In most guitar stores, the repair shop is integral with the sales department. The repair shop supports the sales team, which ultimately pays the rent. If a customer brings back a guitar they bought because it’s not working right, having an on-site repair shop gives the sales team one more option. Without it, what can they do? Issue a refund (which you try not to do – when someone gives you money, hang onto it), exchange it (which is fine for consistent, modern guitars like Yamahas and Fenders; not so much if you sell one-of-a-kind vintage gear), offer an in-store credit for use when they see something they like as well, when it turns up? None of these is as good as offering a solution to the problem they’re having so the guitar they chose functions as well as expected.

Making the Call

This is about having a good handoff system from the repair shop to the sales department. When a technician checks out a guitar and determines that the cost of repairing it exceeds 50% of the value of the instrument, the customer should get a phone call from a salesperson, explaining the situation and offering a guitar the shop has for sale that the customer might prefer to spend their money on. This provides the customer with reasonable options, any of which involves spending money at your shop. Telling them it’s not worth fixing their guitar and they should shop around for a new one doesn’t support your business model.

First and foremost, the service a guitar shop offers its customers is clarity in navigating decisions about owning a guitar. Mapping out available choices within your business model enables you to offer superior service, all the while keeping the business running.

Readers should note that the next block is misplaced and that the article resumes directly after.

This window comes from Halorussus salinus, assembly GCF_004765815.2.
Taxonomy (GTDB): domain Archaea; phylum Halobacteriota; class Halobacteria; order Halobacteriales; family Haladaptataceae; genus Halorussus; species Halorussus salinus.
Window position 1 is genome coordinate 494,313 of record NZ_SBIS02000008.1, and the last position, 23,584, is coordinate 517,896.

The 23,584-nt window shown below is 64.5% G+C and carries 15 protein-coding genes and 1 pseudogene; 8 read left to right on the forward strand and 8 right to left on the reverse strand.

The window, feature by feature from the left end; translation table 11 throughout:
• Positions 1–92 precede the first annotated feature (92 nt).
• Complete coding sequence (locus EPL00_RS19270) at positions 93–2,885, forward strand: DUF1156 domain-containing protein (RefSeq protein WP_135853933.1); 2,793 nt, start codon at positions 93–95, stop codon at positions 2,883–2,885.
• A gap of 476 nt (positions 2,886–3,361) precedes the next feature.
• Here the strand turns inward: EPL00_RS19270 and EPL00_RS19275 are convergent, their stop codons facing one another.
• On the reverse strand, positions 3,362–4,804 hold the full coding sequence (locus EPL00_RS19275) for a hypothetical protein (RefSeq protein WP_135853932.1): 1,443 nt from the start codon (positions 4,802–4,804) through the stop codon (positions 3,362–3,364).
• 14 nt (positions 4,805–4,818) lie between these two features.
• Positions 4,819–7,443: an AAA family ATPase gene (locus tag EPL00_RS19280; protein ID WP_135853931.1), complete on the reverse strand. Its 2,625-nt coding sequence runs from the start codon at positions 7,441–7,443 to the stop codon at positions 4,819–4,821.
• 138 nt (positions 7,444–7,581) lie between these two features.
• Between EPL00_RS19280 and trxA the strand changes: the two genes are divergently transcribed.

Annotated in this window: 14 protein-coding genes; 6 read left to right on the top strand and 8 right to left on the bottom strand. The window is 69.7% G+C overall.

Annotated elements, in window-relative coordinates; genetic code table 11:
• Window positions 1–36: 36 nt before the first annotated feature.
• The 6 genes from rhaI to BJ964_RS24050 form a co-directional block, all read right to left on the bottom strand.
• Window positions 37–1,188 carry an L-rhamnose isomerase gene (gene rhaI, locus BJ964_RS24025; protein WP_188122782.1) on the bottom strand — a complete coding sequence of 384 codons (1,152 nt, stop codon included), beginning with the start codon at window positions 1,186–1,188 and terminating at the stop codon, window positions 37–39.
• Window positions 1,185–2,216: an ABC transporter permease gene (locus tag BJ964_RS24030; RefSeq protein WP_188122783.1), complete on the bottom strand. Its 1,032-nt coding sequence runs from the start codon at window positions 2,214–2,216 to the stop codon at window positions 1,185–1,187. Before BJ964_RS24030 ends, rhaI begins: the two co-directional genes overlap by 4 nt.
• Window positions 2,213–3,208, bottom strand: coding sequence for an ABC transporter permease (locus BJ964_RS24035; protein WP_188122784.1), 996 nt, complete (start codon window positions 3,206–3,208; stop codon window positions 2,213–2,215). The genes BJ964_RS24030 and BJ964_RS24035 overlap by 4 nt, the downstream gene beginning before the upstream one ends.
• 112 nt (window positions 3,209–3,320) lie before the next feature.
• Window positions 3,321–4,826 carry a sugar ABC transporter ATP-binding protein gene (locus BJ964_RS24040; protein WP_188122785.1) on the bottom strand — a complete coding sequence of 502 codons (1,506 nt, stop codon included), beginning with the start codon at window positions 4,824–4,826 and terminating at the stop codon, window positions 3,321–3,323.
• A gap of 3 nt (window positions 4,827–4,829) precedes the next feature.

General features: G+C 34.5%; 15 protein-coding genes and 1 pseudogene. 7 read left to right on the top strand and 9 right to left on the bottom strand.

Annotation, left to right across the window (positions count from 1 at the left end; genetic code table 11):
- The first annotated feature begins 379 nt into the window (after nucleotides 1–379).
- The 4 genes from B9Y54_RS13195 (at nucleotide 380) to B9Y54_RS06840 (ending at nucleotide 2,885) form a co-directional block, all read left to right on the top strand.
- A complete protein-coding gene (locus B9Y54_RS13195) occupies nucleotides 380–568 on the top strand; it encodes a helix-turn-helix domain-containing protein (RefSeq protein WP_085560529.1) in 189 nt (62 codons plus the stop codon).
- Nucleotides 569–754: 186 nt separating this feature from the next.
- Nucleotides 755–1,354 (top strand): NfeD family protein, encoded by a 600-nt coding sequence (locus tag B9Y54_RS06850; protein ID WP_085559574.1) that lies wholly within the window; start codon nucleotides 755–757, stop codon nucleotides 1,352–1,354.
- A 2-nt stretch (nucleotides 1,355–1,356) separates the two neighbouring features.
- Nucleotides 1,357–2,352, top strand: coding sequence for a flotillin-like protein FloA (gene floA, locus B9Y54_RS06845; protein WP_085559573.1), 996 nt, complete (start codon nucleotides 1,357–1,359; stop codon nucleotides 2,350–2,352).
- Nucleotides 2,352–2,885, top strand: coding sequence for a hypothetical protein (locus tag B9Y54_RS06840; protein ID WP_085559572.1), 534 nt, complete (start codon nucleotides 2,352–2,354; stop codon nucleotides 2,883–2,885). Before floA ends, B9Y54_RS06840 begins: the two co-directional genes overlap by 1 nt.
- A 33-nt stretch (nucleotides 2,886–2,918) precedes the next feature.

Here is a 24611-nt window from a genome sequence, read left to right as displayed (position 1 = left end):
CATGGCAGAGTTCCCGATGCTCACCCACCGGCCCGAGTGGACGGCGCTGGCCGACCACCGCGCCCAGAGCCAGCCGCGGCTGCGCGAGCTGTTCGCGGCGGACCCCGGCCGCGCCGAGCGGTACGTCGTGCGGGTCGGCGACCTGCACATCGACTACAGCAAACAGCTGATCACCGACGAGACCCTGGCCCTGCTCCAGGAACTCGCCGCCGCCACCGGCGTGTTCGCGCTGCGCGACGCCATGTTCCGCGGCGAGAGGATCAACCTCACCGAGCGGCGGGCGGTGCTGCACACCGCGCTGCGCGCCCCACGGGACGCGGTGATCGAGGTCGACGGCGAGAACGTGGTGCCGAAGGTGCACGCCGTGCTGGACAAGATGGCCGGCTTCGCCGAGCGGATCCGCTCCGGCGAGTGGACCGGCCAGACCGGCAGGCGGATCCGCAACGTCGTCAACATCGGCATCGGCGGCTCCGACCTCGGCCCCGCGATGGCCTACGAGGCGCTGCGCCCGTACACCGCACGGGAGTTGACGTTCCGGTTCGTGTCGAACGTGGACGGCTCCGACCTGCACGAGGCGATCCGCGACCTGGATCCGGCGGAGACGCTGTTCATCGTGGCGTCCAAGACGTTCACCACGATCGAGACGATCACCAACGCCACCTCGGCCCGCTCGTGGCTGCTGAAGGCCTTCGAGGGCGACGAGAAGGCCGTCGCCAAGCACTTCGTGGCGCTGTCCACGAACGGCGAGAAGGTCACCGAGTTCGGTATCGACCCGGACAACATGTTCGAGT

Morgan Ahoff is an experienced repair technician based in Vancouver, BC.


DAVID REYNOLDS
Nightlife Electronics – Vancouver, BC

Nightlife Electronics is a shop dedicated to the sale, service, and restoration of new and vintage synthesizers, drum machines, DJ equipment, and more.

David Reynolds

CMT: Generally speaking, how has offering repairs and tune-ups benefited your business? Have you found repair services have led to other sales or service opportunities or earned you repeat business?

DR: Having a repair shop has helped our business greatly. Because0we started0out as solely a repair shop, we were able to build a reputation locally as being the “go-to” specialists for all things synth-related. This was a big bonus when transitioning to offer retail sales along with repairs. We know the equipment inside and out and can offer insight that most other retailers can’t.

CMT: What about benefits for you and your staff? Does offering repairs boost your knowledge on instruments, offer insights that are helpful on the sales floor or with ordering, etc.?

DR: We have a small staff here at the shop and everyone helps out in all aspects of the0business. Getting hands-on and helping repair gear has been good for the staff working here because0it not only helps them understand gear better for sales but also builds skills in an area of the industry that is hard to gain experience with.